Indigenous technologies that conserve soil, water and nutrients for sustained productivity have been developed by a number of farming communities. These practices may be replicated in other upland areas to solve the problem of land degradation. Alternatively, alley cropping has proven potential to control soil and nutrient losses, and produce yields that are similar to, if not better than, those of conventional farming.
The main challenge is to develop systems that minimize labor, or which incorporate hedgerow species that provide food and income to farmers. This situation requires a shift from researcher-implemented trials to studies of soil management in which farmers participate. Conservation farming advocates must start with what the farmers have. We must learn from their wisdom and work with them towards a sustainable agriculture.
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- Pulhin, J.M. 1983. Indigenous agroforestry: The case of Naalad in Cebu. The Philippine Council for Agriculture and Resources Research and Development (PCARRD) Monitor 2,8:6-7.
- Santoso, D., I.P. Wigena, Z. Eusof and C. Xuhui. 1995. The ASIALAND management of sloping lands network: nutrient balance sttudy on sloping land. In: Proceedings of International Workshop on Conservation Farming for Sloping Uplands in Southeast Asia: Challenges, Opportunities and Prospects. IBSRAM, Bangkok, Thailand, Proceedings No. 14, pp 93-108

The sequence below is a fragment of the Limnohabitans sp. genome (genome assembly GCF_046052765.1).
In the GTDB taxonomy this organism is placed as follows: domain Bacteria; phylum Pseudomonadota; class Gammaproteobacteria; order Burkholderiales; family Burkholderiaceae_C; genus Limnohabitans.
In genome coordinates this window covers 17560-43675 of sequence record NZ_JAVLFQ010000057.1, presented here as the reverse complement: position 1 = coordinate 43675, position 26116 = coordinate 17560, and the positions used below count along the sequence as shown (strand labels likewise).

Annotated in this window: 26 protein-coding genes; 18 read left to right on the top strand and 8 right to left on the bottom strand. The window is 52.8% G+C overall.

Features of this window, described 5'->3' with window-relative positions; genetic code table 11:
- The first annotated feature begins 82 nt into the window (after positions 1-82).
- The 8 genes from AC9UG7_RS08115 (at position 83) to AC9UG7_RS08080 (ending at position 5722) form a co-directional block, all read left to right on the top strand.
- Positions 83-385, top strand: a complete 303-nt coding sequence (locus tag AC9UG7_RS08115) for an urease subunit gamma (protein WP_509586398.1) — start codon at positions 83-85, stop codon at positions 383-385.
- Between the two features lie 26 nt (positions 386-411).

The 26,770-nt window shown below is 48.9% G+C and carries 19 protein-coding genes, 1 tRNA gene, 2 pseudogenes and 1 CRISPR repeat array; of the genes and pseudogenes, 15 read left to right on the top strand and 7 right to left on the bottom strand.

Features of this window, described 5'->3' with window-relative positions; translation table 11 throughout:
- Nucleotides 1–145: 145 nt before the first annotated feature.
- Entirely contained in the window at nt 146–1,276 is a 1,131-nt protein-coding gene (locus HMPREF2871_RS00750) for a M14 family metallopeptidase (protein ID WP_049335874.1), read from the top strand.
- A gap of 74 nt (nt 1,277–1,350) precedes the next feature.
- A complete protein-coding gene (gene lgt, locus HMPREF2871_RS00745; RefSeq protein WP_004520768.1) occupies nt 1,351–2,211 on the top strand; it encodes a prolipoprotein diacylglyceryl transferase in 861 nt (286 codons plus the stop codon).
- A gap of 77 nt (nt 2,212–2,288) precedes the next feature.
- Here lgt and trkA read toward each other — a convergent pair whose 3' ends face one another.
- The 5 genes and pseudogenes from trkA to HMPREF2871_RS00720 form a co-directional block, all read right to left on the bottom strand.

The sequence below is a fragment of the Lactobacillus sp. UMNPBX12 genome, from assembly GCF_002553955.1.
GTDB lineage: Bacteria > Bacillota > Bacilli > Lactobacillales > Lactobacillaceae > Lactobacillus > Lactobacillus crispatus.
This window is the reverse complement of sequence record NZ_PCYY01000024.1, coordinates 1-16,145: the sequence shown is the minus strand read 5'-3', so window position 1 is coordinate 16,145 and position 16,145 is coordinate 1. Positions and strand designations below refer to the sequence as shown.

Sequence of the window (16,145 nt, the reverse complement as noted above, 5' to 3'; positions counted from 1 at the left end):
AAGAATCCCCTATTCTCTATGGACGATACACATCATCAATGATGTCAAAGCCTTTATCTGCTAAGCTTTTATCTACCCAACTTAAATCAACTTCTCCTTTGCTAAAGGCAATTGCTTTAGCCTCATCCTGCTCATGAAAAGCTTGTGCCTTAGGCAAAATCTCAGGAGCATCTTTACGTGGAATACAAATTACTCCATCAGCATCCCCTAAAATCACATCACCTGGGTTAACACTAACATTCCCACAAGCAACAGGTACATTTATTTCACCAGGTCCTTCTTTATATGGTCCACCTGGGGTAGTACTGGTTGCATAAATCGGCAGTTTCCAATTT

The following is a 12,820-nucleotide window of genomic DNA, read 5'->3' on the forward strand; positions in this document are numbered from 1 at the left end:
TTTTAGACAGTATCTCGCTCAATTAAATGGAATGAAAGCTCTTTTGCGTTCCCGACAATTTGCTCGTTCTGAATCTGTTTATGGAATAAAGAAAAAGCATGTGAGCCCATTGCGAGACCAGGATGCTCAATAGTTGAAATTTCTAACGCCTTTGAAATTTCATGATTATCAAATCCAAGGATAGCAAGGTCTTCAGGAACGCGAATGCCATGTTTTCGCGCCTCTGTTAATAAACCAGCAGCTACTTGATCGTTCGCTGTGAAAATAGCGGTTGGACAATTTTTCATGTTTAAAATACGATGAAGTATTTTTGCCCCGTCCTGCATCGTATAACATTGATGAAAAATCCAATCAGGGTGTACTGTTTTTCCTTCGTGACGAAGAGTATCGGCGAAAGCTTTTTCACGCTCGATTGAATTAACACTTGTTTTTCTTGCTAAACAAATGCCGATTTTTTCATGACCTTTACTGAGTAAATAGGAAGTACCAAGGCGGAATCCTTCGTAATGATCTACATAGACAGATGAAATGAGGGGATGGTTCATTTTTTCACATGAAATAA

* 1.5 mt of dried leucaena leaves represents c. 6 mt of fresh leucaena leaves. (Ed.).
Index of Images
Table 1 Nitrogen and Phosphorus Budget in the Ifugao Rice Paddy System for the DRY-Season Rice Crop
Table 2 Some Physico-Chemical Characteristics of Soil Used for Various Cropping Systems in Naalad, Cebu, Philippines during the 1997 Wet Season
Table 3 Agronomic Performance and Nutrient Uptake by Corn in Two Land Use Practices at Naalad, Cebu, Philippines (1997 Cropping Season)
Table 4 Grain Yield (MT/Ha) of Two Corn Cultivars at Carcar and Barili, Cebu, Philippines (6 Cooperators Each Location) during 1978-80 Cropping Seasons
Table 5 Runoff and Soil Loss Over 7 Months in Carcar and for 6 Months in Barili, Cebu, Philippines
Table 6 DRY Matter Yields (KG/Ha) of Corn in Erosion Plots at Barili, Cebu, Philippines during the 1983 Wet Cropping Season
Table 7 Leaf and Branch Production of Leucaena Trees at Carcar and Barili, Cebu, Philippines
Table 8 Mean Annual Runoff and Eroded Soil in 1989-91 and Losses of Organic Matter (Om) in 1990 under Four Cultivation Practices in Laguna, Philippines
Table 9 Clay Topsoil (0-5 CM) Bulk Density and Porosity As Well As Saturated Hydraulic Conductivity (KW) and Air Permeability Constant (Ka) at 3 KP a Matric Tension after 3 Years Cropping under Two Cropping Systems, (1989-91) in Laguna, Philippines
Table 10 Mean Annual DRY Matter (DMY, KG/Ha) and Their N, P and K Contents (KG/Ha) Which Were Incorporated into the Erosion Plots by Treatments during 1989-90 in Laguna, Philippines.
Table 11 Annual Soil Loss and Sediment Concentration (Average Over 4 Years) As Affected by Soil-Conservation Practices in Mabini and Tanay Sites, Philippines
Table 12 Nutrient Balance and Change in Nutrient Status of the Soil from 1990 to 1993 at Mabini and Tanay Sites, Philippines